There are several reasons everyone expects Southwest Airlines to come out on top after the airline industry finishes imploding, not the least of which is some smart hedging on fuel contracts.
That hedging is typical of Southwest’s steadiness in a volatile industry. While other airlines are losing hundreds of millions of dollars and flailing desperately for revenue, Southwest continues on its even course.
That course is so even that flying Southwest today feels remarkably like it did 10 years ago. And that is, unquestionably in this environment, a very good thing.
And it’s not something any of the so-called Big Six legacy airlines can claim. They have lowered every standard — on food service, comfort, cleanliness and customer service, at the gate, on the phone and in the air.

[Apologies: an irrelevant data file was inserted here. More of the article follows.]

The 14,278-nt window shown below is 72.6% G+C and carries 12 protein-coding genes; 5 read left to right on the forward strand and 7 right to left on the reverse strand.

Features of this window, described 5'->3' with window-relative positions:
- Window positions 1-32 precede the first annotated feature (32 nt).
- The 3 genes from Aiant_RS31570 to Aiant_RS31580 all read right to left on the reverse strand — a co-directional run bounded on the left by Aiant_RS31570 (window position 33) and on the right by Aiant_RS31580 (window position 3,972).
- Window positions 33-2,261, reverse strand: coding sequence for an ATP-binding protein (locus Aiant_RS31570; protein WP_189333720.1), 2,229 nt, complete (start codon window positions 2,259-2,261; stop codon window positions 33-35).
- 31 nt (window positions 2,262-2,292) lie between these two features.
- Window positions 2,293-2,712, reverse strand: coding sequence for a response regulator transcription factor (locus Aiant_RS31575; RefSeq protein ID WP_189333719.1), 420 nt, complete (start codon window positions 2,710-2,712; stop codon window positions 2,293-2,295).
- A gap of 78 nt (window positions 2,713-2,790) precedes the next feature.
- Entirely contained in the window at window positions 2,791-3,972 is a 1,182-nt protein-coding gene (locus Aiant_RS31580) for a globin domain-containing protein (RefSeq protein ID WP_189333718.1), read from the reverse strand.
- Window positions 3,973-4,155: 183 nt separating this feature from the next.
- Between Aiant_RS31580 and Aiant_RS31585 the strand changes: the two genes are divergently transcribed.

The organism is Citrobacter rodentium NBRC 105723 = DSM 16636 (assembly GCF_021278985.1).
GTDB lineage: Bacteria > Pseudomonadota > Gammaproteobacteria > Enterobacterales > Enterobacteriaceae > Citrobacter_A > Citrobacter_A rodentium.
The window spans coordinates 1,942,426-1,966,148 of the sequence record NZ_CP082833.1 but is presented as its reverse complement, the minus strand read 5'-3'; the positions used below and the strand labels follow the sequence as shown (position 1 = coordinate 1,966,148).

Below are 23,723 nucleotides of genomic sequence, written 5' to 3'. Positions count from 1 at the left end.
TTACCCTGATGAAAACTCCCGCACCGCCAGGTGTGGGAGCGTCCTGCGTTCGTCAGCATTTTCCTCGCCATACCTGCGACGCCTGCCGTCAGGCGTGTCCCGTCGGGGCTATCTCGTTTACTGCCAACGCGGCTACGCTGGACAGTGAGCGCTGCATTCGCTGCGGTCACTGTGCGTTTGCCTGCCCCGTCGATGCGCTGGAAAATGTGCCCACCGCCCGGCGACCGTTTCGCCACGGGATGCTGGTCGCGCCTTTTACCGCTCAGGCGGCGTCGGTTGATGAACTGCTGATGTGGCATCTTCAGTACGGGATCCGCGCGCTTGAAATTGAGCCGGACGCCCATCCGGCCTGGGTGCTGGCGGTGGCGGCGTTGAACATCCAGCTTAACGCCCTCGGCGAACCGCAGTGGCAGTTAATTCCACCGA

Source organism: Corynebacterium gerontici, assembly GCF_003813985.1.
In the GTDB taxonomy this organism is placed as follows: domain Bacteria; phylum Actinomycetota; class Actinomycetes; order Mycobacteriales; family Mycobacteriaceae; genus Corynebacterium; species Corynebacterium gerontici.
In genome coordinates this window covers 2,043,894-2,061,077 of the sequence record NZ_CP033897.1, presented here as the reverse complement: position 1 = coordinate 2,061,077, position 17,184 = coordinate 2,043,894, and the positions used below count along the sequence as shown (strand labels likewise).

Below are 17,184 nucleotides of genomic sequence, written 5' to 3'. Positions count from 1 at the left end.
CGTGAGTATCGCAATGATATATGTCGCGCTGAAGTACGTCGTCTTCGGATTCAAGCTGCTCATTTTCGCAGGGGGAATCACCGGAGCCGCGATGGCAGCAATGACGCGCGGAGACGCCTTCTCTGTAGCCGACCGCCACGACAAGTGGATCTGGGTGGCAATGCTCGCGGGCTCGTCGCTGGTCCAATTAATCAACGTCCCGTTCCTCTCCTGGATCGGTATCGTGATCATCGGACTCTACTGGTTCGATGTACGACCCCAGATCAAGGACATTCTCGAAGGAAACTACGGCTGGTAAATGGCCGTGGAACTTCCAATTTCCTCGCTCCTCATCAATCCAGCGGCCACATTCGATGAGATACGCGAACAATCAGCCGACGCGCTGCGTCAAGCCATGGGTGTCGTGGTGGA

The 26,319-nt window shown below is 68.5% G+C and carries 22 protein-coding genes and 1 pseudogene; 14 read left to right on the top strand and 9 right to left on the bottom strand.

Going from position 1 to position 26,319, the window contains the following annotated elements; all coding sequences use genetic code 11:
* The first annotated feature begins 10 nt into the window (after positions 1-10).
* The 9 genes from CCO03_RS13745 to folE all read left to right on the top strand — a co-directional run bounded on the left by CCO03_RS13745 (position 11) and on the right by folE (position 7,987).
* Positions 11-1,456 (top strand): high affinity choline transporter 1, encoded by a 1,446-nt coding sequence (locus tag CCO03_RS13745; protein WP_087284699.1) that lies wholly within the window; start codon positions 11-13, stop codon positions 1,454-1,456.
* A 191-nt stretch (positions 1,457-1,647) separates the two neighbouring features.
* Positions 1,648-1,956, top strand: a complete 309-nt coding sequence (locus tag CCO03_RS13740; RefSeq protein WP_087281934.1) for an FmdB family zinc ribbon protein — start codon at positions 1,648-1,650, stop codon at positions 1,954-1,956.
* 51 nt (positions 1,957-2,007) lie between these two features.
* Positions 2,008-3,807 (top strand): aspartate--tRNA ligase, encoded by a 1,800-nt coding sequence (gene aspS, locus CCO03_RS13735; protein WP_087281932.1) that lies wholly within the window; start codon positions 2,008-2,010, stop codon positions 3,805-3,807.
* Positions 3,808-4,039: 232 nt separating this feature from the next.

This is not to say Southwest has not cut back, but the cuts have been less severe and far less visible.Passengers on Southwest still know what they’ll get: 32 inches of leg room in a single-class cabin on a 737. And they can expect reasonably cheerful, relatively reliable service, plus the right to check two bags for no extra fee.
The legacy carriers, meanwhile, have been forced to cut and cut until they have become, like Southwest, no-frills, budget airlines. (Except up front, in first class.) But they don’t know how to be budget airlines. And they’re losing hundreds of millions of dollars while they try to figure it out.
Southwest is still making a modest profit, and it has $3 billion in the bank to get it through some rough patches. So as the Big Six merge and low-cost carriers falter, Southwest will be well-positioned to pick up their abandoned routes and their customers.
And that’s probably why there will be more Southwest 737s in the sky when this is all over.